Spaien’s compositions are orderly worlds, peaceable kingdoms where beauty is compounded and the domestic is in accord with the natural just world beyond the panes of glass. Observed Landscape #7 opens the window between a welcoming room where a jigsaw puzzle is under construction and the leaf-laden branches where birds take roost in the landscape. The same with Observed Landscape #4, an interior room with a teeming library that opens up to a yellow veined sky with birds on the wing. The vertical stone fireplace in Observed landscape #3 is frontal and commanding when compared to the nook compositions with open windows. Here the interior cottage environment gathers a variety of chairs and domestic textiles in anticipation of company and the caretakers never pictured. Its night landscape recedes, a backdrop behind the well-mannered flames that celebrate the rootedness of hearth and home.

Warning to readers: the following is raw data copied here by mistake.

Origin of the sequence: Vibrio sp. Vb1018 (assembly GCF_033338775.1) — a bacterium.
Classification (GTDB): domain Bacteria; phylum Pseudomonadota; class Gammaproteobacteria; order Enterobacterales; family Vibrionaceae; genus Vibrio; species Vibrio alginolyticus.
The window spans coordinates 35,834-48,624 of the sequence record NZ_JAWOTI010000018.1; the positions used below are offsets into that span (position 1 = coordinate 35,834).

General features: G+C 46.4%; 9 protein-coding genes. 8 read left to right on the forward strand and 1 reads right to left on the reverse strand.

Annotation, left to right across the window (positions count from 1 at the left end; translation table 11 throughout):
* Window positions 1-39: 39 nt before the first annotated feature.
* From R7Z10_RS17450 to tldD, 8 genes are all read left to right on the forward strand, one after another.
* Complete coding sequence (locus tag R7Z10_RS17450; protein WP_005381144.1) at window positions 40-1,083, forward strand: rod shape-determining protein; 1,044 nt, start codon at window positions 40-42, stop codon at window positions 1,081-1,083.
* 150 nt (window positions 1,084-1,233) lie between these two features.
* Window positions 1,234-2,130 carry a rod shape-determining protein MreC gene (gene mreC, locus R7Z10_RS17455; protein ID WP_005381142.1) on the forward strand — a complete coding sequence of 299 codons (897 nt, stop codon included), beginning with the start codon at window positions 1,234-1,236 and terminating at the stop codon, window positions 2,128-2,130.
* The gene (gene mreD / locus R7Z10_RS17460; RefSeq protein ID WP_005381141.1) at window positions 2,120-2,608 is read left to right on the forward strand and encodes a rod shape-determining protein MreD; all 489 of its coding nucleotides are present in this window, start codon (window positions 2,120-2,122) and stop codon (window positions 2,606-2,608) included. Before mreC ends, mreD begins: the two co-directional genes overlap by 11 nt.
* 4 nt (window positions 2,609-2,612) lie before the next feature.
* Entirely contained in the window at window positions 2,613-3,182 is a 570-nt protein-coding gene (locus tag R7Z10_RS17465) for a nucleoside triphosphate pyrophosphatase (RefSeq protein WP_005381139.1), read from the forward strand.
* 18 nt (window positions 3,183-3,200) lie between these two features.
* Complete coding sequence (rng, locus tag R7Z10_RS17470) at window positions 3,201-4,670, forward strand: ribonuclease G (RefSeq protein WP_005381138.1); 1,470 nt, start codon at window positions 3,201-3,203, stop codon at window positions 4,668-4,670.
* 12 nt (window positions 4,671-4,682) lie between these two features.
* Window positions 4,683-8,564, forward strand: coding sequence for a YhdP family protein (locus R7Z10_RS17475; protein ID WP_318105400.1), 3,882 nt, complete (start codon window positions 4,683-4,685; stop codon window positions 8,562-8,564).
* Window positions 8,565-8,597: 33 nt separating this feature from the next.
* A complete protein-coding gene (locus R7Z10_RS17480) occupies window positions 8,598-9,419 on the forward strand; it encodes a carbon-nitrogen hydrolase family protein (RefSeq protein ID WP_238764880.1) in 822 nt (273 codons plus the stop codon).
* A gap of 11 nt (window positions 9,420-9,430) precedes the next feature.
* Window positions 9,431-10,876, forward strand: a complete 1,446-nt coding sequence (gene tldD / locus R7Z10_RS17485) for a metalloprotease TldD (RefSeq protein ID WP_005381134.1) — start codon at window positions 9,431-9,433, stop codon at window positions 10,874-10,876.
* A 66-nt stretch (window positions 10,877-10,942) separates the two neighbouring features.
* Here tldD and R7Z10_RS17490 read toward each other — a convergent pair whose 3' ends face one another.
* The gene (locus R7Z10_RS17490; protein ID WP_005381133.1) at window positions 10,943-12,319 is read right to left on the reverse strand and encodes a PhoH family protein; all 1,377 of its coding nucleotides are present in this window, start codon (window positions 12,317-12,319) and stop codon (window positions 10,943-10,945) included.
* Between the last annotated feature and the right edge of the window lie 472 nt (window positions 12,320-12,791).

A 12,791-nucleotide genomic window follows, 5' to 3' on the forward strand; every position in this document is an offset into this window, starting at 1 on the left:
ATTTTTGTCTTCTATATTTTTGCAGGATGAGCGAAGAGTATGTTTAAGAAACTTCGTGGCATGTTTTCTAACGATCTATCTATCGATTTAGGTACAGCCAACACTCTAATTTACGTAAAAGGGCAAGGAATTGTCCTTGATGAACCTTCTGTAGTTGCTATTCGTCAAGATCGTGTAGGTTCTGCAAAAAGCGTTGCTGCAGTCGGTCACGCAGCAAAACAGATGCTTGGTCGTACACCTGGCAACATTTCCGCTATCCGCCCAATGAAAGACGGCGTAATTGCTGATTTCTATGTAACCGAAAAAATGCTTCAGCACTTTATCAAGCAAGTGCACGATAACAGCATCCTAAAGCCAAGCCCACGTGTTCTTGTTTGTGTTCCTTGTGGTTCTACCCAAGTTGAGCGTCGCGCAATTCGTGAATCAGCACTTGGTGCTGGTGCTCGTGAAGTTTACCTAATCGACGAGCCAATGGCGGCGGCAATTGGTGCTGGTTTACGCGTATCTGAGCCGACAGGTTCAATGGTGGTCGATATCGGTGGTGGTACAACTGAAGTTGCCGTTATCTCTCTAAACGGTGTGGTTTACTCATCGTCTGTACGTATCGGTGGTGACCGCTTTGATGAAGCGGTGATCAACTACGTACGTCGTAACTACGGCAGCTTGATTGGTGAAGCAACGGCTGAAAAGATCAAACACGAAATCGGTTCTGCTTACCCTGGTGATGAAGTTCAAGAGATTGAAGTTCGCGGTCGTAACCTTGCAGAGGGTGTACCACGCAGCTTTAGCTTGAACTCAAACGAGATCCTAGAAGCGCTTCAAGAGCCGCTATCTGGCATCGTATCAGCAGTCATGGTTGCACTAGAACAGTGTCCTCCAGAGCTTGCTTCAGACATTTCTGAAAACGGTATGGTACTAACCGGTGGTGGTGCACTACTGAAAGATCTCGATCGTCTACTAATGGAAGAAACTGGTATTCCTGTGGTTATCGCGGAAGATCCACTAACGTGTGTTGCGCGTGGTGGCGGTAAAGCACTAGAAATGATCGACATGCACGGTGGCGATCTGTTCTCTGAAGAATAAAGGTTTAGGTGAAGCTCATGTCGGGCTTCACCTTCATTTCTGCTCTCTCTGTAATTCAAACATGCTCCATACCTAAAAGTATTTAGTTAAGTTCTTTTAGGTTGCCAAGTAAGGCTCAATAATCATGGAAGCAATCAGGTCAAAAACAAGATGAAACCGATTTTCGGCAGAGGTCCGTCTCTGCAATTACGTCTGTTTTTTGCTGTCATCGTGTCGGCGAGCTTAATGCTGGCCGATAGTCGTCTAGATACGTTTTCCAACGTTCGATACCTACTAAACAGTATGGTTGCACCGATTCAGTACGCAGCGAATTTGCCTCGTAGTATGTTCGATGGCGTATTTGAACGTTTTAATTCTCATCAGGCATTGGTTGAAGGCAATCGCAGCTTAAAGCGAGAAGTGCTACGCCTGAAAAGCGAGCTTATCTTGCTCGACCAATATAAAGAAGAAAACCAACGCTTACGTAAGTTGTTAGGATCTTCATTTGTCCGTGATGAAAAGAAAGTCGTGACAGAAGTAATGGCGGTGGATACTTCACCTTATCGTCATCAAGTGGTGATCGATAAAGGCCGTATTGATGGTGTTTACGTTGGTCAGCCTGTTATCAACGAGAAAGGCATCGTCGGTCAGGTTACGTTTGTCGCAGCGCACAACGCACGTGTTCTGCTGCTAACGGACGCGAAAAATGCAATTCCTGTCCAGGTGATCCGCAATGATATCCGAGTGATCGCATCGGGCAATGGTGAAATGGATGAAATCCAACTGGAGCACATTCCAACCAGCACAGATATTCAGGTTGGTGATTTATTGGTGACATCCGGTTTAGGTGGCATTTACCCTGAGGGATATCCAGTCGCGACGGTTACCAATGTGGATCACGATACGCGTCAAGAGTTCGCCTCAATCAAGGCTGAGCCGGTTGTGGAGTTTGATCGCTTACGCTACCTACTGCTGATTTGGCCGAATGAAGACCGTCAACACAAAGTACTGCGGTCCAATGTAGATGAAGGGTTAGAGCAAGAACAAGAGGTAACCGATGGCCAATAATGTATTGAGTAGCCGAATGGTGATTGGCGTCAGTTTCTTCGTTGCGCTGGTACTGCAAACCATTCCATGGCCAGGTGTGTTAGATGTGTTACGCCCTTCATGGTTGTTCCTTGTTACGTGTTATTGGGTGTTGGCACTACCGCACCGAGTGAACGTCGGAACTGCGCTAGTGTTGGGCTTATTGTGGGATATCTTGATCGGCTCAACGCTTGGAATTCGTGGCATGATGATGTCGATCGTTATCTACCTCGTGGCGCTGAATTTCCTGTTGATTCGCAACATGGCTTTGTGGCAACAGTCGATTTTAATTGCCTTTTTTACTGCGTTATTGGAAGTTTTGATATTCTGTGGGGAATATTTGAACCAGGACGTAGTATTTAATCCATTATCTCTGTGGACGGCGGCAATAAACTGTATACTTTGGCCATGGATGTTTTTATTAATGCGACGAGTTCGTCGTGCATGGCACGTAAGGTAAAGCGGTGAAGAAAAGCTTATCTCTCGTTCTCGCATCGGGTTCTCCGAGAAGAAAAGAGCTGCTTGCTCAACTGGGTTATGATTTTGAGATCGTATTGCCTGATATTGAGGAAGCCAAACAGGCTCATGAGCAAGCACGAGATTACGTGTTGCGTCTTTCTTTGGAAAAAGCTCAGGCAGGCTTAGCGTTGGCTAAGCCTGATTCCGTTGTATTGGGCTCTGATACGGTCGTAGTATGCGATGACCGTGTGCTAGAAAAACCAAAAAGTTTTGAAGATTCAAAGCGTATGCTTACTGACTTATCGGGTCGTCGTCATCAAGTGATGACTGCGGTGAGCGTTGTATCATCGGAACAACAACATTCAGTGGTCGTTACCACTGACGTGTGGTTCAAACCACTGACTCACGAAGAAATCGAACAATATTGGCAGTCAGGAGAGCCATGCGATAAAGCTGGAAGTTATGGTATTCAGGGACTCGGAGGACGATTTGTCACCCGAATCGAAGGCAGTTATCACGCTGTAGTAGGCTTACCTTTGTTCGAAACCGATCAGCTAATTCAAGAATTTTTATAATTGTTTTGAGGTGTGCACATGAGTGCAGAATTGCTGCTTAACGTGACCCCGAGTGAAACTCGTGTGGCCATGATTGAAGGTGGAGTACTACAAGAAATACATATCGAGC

And it is rootedness, the foundations to place, to identity, and to time, that Spaien seeks to convey in her observed and imaginary compositions. Every element in her paintings has a place, a locked and secure location that is in harmony with every other element. It’s not just the bird's relationship to the sky or the chairs' relationship to its decorative cushions but the floorboards' kinship to the trees, the puzzle pieces' connection to the sea’s waves, and a curtain’s fellowship to wispy clouds. Literary critic Christy Wampole writes that “in the Western imagination, that transcendence is predicted on rootedness.” This is unambiguously evident in the Spaien’s effluent vernaculars but her imperturbable compositions are also tied to recognizable Eastern customs including Buddhist sand painting and the Japanese practice of bonsai. And like Brueghel the Younger’s Allegory of the Air, with its disciplinary arrangement of realistically depicted fowl that endow the allegory with rootedness, Spaien’s arrangements root our daily life with interlocking and strength-giving connectedness.
Michelle Grabner is an artist, curator, and critic based in Wisconsin. She is the Crown Family Professor of Art at the School of the Art Institute of Chicago.